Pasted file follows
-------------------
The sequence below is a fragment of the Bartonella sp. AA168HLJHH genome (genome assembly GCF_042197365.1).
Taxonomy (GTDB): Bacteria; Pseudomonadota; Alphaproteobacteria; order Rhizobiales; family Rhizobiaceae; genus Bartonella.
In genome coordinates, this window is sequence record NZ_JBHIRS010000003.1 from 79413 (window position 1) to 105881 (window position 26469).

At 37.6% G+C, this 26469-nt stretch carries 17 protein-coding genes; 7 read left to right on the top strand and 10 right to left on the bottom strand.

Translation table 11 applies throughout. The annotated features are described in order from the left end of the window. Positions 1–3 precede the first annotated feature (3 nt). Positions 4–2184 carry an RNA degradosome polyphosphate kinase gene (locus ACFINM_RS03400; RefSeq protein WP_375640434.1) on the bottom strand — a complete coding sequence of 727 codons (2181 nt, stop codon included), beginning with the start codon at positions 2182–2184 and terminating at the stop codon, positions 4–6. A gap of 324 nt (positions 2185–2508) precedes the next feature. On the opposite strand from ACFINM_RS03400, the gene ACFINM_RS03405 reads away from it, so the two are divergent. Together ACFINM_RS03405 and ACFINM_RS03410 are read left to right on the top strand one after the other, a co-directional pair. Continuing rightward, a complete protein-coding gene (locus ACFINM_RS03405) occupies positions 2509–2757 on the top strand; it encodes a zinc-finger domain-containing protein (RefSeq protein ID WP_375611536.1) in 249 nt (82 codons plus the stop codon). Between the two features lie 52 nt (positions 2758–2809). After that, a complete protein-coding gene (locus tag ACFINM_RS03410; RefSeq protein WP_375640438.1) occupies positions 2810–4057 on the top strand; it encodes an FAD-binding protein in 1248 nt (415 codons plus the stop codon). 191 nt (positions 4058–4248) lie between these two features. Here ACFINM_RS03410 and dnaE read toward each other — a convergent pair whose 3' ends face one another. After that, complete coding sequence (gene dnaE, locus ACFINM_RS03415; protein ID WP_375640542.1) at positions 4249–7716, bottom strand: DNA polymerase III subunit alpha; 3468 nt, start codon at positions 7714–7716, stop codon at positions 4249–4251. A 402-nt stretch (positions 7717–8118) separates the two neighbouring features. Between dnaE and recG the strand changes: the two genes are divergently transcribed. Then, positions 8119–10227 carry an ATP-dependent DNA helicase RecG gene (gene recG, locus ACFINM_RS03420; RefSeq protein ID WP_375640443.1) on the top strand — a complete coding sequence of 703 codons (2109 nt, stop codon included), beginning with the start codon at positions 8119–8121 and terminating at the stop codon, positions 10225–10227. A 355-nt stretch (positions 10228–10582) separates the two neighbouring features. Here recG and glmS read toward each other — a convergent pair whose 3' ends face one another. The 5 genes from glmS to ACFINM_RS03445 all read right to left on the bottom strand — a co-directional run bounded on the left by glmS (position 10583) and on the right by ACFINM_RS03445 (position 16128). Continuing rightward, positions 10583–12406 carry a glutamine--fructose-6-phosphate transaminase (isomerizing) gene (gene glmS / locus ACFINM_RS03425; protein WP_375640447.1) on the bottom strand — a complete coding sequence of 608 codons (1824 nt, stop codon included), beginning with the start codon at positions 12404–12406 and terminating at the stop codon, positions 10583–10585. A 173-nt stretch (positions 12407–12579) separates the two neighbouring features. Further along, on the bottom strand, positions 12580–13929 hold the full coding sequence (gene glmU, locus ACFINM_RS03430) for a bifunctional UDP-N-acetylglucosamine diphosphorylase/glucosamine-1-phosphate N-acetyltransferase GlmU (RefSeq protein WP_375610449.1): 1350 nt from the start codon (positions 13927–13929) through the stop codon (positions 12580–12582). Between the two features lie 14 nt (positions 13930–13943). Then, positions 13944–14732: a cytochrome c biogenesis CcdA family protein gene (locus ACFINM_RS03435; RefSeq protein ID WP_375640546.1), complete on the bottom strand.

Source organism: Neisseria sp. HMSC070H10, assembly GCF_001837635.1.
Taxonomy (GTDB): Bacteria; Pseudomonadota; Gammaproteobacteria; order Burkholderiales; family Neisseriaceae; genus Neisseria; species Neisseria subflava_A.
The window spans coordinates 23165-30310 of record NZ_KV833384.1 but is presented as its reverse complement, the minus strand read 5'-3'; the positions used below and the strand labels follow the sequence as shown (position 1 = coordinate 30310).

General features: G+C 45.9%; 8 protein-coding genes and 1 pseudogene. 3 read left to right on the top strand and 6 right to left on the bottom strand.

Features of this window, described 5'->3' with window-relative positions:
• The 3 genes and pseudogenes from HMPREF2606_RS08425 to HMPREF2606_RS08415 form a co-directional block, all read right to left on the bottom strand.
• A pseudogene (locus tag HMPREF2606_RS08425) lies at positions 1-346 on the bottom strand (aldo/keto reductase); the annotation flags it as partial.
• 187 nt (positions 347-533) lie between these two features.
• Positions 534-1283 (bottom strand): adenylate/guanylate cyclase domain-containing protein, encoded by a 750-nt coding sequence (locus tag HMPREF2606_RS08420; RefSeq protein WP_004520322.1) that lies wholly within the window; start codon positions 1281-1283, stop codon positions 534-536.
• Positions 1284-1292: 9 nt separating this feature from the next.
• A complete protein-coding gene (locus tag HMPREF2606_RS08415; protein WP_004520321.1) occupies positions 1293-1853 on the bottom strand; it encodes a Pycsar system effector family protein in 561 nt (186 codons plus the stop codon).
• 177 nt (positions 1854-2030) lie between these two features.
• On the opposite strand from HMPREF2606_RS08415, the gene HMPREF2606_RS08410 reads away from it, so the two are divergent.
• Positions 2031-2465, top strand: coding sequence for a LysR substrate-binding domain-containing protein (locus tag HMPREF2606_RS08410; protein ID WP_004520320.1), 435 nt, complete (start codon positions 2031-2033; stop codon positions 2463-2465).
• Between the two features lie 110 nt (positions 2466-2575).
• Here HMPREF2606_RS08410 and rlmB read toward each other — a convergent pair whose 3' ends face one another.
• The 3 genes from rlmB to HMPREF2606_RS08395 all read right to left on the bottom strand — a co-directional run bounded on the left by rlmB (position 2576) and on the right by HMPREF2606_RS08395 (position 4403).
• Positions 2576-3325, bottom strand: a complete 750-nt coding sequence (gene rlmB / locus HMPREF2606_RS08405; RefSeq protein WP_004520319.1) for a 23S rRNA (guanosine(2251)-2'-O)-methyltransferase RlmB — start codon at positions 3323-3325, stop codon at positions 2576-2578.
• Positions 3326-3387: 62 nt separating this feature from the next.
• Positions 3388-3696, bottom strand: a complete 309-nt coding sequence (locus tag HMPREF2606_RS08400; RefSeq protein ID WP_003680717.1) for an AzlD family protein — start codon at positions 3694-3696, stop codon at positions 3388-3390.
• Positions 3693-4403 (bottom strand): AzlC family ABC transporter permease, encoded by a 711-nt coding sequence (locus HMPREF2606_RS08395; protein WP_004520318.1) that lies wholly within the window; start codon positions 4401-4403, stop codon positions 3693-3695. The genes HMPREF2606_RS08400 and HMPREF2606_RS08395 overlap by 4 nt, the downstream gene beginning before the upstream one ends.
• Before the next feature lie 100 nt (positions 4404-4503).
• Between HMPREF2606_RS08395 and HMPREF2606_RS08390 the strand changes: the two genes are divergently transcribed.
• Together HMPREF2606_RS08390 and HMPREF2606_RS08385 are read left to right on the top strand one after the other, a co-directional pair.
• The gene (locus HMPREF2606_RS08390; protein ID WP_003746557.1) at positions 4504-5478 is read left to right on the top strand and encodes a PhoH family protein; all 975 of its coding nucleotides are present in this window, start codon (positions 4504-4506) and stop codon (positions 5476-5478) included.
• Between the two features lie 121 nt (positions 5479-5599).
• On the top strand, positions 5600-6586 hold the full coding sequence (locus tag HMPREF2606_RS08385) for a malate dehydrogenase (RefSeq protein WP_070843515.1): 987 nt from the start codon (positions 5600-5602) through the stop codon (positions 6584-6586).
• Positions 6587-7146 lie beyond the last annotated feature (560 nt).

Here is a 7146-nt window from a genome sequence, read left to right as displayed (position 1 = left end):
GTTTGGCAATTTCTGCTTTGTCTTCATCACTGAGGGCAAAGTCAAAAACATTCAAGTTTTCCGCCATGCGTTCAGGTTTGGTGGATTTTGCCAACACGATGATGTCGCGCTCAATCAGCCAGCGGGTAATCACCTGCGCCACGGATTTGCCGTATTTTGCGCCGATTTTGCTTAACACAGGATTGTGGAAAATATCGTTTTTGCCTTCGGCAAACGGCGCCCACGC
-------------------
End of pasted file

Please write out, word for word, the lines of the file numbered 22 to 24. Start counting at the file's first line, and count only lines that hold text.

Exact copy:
• The 3 genes from rlmB to HMPREF2606_RS08395 all read right to left on the bottom strand — a co-directional run bounded on the left by rlmB (position 2576) and on the right by HMPREF2606_RS08395 (position 4403).
• Positions 2576-3325, bottom strand: a complete 750-nt coding sequence (gene rlmB / locus HMPREF2606_RS08405; RefSeq protein WP_004520319.1) for a 23S rRNA (guanosine(2251)-2'-O)-methyltransferase RlmB — start codon at positions 3323-3325, stop codon at positions 2576-2578.
• Positions 3326-3387: 62 nt separating this feature from the next.